The Washington PostDemocracy Dies in Darkness

The new Supreme Court case that imperils American democracy

Giving legislatures the power to overturn the will of voters risks the government’s legitimacy

Security fencing at the Supreme Court in Washington. (Bloomberg/Photographer: Bloomberg/Bloomber)
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On the last day of June, the Supreme Court announced that it would take up Moore v. Harper this fall, a case stemming from a ruling by the North Carolina Supreme Court that its state constitution prohibits extreme gerrymandering. In Harper, Republican legislative leaders asked the Supreme Court to rule that it is unconstitutional for state courts and constitutions to protect federal voting rights. In their view, only state legislatures should be able to determine election rules — absent intervention by Congress. By this logic, state legislatures, under the “independent state legislature theory,” could reject presidential election results they do not like.

Legal commentators have sounded the alarm about the dire consequences for American democracy, already under attack, if the right-wing justices who control the Supreme Court rule in favor of the Republican petitioners.

In fact, we know that governments that disregard the will of voters quickly lose legitimacy with them. In revolutionary France, the coup of Sept. 4, 1797, irrevocably damaged the standing of the newly established republican government in the eyes of its citizens and set it on the path to a popular dictatorship under Napoleon Bonaparte.

The French Revolution of 1789 sought to establish a constitutional monarchy that would be more responsive to the needs of its citizens. The king had resisted changes, leading to the overthrow of the monarchy and the creation of the First Republic in September 1792.

What followed was the “Reign of Terror,” a bloody effort by revolutionaries to protect the fledgling government against both internal and external enemies of the French republic. The Committee of Public Safety, appointed by the National Convention (the French legislative body), led the effort to purge the nation of perceived traitors. Thousands of French men and women suspected of insufficient loyalty to the new government faced execution. Eventually the National Convention feared for their own safety, and they turned on the most prominent members of the committee, including Maximilien Robespierre, who was sent to the guillotine with his closest associates on July 28, 1794.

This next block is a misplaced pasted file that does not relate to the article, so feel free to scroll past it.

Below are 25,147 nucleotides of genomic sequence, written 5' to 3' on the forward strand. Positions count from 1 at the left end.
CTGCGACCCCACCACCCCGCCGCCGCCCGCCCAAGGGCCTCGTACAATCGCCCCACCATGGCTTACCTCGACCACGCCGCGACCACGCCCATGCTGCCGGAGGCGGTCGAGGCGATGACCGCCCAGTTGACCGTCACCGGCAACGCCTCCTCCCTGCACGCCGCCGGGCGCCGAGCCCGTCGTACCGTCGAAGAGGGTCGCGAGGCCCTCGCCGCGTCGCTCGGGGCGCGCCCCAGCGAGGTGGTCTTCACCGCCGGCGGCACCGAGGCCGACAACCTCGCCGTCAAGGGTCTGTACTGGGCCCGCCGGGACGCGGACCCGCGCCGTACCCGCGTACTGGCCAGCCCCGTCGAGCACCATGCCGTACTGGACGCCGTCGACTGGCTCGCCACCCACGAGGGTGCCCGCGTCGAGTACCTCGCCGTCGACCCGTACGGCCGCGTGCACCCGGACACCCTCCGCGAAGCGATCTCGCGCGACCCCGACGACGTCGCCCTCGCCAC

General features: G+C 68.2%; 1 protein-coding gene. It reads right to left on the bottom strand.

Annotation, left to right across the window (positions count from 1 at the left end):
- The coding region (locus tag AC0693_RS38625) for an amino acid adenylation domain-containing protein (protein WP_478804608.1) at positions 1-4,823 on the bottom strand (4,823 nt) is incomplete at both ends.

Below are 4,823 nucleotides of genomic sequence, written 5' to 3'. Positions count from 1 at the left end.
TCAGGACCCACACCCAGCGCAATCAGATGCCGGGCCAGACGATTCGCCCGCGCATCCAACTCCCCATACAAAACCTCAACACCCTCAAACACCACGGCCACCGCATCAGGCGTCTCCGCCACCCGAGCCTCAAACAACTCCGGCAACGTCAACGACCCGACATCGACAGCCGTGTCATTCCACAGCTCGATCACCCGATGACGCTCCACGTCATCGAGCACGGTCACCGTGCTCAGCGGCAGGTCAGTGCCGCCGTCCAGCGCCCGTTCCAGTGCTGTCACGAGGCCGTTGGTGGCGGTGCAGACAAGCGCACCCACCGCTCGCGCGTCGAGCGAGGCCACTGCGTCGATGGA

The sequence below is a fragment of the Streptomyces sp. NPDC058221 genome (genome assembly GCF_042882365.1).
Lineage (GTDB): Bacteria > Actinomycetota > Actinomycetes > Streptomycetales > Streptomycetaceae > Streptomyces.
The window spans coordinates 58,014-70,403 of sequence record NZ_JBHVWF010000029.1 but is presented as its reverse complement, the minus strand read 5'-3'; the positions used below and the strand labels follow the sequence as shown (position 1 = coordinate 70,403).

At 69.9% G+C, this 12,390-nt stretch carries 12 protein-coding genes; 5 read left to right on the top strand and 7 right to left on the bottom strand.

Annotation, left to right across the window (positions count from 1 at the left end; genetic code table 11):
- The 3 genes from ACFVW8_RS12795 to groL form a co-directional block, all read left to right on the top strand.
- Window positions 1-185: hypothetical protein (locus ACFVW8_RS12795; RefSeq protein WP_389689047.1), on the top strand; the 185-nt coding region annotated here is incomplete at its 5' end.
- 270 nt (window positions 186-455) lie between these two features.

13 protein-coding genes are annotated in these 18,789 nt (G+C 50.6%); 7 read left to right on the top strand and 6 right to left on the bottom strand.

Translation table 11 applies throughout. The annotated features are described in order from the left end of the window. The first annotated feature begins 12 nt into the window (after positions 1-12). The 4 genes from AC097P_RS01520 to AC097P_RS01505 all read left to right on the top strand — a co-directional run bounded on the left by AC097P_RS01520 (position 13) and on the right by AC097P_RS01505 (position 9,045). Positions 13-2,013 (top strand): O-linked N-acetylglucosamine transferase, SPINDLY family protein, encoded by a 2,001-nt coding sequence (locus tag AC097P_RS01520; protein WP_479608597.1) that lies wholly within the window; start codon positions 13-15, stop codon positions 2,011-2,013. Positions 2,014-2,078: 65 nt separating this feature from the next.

With the end of the “Terror,” the National Convention hammered out the Constitution of Year III (1795), establishing a new governmental structure with a bicameral legislature and an executive board of five directors. Taxpaying male citizens were allowed to vote, but with certain restrictions. The French bourgeois politicians who shaped the new constitution wanted to maintain republican constitutional structures and feared a return of the monarchy. But, they now associated popular sovereignty with mob rule and unreasonable demands for political rights and social benefits. They considered it essential to keep power in the hands of law-respecting property owners such as themselves.

However, continued economic and financial turmoil, along with France’s continuing war with most of Europe, meant that the new government, called the Directory, was extremely unpopular with both the Jacobin left and the royalist right.

And yet, the new constitution dictated that, in the interests of continuity and stability, two-thirds of the deputies in the new Council of Five Hundred and the Council of Elders would be elected from former members of the National Convention. This kept the legislature in republican hands for the first two election cycles.

When the first real opportunity for French voters to weigh in on their representatives came in April 1797, a coalition of royalists won a decisive victory and took control of both legislative chambers. This resurgent royalism worried three of the Directors — Paul Barras, Jean-François Reubell and Louis-Marie La Revellière-Lépeaux — while Directors Lazare Carnot and the newly chosen monarchist François-Marie Barthélemy urged the others to cooperate with the right-majorities on the councils.